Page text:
With the introduction of the heavily oil laden crankcase air straight into the super hot exhaust gases. I seriously don't there is enbough heat and unburnt oxygen to completely burn of the Oil particles that would be pressent. So considering the heavier and cooler crankcase air is going to get sucked or pushed to the wall of the tube, due to the internal friction of the pipe and the pressure caused by the exhuast wave coming out of the cylinder. I would imagine that over time you would see a build-up of material on the inside of your exhaust tubes. And probably not directly at the exhaust header either, but rather about 2" and 8" down inside the tube where the tube bends at an almost 90 degree angles.

Airflow through a tube is extremely sensitive to wall friction, so any build-up inside those exhuast tubes would drasticly effect the flow rates of the exhaust and therefor drop the engines performance.

Oh I'm sure you'll se a gain on the dyno immediatly after the modification, but after a few thousand miles of service, I wouldn't be surprised if your Dyno numbers dropped below the pre-mod numbers.

Now if you've got enough money to replace your exhaust header every so often... well who am I to stop you ?

I'll leave mine hooked up to the air box for now, but I be eagerly waiting to see the comparisons of the 3 Dyno charts after your first 5,000 miles. (Pre mod, immediate post-mod, and 5,000 mile post mod.)

Good day, :icon_biggrin:

I just changed oil, "consumption" ( oil does vaporize) over the distance of 11 K miles was 0.2 qt.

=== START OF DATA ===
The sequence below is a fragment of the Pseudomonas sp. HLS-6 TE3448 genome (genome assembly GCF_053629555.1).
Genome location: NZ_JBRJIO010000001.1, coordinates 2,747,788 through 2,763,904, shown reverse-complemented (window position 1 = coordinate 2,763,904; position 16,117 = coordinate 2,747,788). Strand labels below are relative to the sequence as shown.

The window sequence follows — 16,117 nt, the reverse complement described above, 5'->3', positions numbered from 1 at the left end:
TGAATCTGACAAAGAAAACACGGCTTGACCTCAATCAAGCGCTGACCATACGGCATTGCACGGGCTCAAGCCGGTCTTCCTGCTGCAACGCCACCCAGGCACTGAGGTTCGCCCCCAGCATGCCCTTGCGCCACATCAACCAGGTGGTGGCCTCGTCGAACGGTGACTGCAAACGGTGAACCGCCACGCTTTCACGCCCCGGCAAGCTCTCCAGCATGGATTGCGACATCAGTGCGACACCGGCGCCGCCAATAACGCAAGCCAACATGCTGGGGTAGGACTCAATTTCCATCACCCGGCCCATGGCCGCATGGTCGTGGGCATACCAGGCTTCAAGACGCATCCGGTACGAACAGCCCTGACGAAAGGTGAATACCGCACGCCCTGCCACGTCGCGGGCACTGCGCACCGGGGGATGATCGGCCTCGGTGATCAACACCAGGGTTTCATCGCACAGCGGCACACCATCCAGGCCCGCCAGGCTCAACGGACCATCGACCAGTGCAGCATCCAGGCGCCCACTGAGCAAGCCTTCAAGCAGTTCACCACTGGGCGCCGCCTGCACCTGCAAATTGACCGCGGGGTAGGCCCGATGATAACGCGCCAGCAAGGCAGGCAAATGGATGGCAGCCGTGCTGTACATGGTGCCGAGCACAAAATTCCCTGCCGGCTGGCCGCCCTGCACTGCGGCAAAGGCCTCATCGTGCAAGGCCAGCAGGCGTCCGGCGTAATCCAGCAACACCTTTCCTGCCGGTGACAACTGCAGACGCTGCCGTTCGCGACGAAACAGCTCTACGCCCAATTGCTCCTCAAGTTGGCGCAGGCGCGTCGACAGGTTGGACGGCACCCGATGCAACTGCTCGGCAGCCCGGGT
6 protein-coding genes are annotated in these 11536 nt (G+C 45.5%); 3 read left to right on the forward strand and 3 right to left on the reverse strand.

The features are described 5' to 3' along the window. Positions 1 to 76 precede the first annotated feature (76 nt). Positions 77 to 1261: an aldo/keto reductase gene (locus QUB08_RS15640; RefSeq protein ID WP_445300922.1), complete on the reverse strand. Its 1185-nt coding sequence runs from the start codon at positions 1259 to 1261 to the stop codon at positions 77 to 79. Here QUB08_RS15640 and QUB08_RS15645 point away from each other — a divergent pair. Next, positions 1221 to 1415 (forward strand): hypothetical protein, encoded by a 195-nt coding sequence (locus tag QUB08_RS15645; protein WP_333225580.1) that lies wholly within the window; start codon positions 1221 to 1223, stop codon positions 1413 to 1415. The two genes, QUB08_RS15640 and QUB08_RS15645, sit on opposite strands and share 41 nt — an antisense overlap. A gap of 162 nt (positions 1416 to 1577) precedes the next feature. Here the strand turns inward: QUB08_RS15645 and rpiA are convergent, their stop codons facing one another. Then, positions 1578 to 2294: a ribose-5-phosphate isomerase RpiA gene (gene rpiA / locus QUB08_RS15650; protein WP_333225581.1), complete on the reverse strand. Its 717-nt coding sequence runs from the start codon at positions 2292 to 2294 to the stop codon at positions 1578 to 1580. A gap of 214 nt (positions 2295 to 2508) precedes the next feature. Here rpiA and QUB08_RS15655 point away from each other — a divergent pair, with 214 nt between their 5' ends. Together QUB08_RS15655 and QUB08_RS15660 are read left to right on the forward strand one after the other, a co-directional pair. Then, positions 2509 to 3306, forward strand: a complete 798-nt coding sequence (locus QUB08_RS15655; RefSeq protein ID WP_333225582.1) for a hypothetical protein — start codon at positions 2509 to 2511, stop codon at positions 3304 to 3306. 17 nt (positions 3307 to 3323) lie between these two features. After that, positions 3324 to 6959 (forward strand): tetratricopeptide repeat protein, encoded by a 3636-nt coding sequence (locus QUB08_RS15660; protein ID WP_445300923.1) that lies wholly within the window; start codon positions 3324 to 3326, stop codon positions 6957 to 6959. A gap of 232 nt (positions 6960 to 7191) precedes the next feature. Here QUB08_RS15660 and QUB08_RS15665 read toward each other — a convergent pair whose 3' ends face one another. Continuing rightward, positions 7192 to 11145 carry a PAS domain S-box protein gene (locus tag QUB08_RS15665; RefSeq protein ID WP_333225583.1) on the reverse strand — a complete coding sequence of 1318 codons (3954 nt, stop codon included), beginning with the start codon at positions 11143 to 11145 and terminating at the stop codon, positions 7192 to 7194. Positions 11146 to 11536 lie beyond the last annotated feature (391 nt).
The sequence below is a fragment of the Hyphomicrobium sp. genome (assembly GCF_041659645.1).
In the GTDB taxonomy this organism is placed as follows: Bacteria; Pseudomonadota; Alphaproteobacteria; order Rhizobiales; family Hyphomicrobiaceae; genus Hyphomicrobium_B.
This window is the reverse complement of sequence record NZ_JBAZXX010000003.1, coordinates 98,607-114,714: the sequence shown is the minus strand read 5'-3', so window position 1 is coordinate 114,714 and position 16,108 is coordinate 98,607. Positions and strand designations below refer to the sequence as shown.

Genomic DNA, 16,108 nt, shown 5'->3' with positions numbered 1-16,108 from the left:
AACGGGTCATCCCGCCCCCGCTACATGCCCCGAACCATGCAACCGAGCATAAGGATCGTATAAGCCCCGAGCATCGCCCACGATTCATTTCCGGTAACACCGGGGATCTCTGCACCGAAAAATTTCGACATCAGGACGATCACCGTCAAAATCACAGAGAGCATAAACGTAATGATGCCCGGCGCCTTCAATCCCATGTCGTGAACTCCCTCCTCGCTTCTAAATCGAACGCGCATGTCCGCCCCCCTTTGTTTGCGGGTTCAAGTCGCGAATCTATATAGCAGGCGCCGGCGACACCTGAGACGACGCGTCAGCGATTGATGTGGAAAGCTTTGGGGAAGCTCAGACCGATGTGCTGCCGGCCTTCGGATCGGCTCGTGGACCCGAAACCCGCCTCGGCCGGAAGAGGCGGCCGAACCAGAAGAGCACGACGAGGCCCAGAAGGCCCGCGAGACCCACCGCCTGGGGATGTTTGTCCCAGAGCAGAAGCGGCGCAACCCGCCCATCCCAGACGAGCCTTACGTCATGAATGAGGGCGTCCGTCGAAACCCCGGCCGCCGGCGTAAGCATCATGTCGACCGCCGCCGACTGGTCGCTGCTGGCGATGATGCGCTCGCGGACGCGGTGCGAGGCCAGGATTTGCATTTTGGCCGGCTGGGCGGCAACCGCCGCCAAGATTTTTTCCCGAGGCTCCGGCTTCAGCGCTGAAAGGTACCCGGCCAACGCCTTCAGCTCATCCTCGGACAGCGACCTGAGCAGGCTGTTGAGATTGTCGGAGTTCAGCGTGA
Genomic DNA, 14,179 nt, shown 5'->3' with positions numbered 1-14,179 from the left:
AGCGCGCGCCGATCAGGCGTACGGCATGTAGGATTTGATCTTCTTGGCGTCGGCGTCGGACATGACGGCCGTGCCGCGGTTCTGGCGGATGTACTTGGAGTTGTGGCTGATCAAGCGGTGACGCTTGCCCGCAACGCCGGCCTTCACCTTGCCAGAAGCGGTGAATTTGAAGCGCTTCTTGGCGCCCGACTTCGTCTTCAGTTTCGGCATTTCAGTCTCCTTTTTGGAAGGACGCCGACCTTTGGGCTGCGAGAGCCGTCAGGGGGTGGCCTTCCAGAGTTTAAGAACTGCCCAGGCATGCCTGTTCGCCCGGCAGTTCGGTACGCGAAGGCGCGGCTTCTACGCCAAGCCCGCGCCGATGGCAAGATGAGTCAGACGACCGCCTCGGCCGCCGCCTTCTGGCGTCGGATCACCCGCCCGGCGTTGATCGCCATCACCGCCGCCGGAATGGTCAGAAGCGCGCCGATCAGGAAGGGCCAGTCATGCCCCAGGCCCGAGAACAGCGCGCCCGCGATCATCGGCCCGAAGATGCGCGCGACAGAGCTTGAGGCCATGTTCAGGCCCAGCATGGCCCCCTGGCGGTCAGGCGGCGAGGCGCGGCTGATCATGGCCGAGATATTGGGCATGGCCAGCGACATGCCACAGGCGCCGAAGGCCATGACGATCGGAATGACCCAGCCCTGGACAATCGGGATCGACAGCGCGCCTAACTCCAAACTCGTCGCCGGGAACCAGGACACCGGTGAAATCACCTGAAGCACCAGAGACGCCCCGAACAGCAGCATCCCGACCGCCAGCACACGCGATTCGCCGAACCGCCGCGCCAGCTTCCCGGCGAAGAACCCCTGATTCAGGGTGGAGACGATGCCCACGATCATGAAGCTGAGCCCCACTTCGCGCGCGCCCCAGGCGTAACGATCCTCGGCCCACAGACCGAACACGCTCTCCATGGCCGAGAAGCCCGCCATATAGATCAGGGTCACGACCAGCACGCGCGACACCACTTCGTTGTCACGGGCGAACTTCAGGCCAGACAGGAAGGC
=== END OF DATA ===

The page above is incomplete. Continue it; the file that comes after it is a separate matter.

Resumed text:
Yes,bike went 11 k miles w/o oil change ( shell Rotella 5w/40) ,it actually "looked" O.K.,if looks mean anything,,,,,,,,,

Bottom line- my PAIR mod works,oil does not get sucked in into exhaust pipes,totall cost 0.00$ :icon_whistle:

Cheers

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  • 1 year later...
You can use PAIR to help pull blowby gas out of crankcase.Crankcase vent is actually on cylinder head cover.Pull out the guts of selenoid valve so it is alwayes in open position.Connect crankcase vent with selenoid.Plug in couple empty holes in the airbox.

That is all ,very simple.Lower the pressure in crankcase,the better=more power.

I`ve done this mod on R1,it actually builds negetive pressure in crankcase.If you remove oil filler cap and put piece of paper it gets suck in.

Some guys measured the vacum,it is about 1-1.3 psi,not much but better then nothing or some positive pressure.

Ram air systems builds positive pressure at speed,in stock form crankcase vent is connected with air box,so it can build positive pressure in crank case.

It is very retarded,but Honda has to do it due to emmision regs.

Tomek,

What would be the configuration to utilize the PAIR system to pull negative pressure in the crankcase?

I like the idea of keeping either negative or neutral pressure on the crankcase just for the sake of not having seal blow by and keeping as clean of engine as possible.

Best regards, Sean